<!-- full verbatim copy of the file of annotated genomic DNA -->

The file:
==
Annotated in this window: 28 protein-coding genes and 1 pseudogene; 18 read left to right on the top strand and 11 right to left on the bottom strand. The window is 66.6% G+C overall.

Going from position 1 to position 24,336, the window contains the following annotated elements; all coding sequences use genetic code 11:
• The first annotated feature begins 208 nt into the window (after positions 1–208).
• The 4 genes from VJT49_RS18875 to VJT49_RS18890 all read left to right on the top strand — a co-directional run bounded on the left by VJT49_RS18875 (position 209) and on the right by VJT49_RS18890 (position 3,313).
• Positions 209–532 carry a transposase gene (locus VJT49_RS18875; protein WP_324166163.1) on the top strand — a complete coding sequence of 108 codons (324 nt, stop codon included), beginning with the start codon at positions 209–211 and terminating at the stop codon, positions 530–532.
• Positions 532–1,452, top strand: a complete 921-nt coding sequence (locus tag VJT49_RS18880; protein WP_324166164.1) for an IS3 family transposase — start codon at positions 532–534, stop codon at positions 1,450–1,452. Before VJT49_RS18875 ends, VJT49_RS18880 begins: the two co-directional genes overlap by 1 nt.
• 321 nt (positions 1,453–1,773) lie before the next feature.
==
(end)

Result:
Annotated in this window: 28 protein-coding genes and 1 pseudogene; 18 read left to right on the top strand and 11 right to left on the bottom strand. The window is 66.6% G+C overall.

Going from position 1 to position 24,336, the window contains the following annotated elements; all coding sequences use genetic code 11:
• The first annotated feature begins 208 nt into the window (after positions 1–208).
• The 4 genes from VJT49_RS18875 to VJT49_RS18890 all read left to right on the top strand — a co-directional run bounded on the left by VJT49_RS18875 (position 209) and on the right by VJT49_RS18890 (position 3,313).
• Positions 209–532 carry a transposase gene (locus VJT49_RS18875; protein WP_324166163.1) on the top strand — a complete coding sequence of 108 codons (324 nt, stop codon included), beginning with the start codon at positions 209–211 and terminating at the stop codon, positions 530–532.
• Positions 532–1,452, top strand: a complete 921-nt coding sequence (locus tag VJT49_RS18880; protein WP_324166164.1) for an IS3 family transposase — start codon at positions 532–534, stop codon at positions 1,450–1,452. Before VJT49_RS18875 ends, VJT49_RS18880 begins: the two co-directional genes overlap by 1 nt.
• 321 nt (positions 1,453–1,773) lie before the next feature.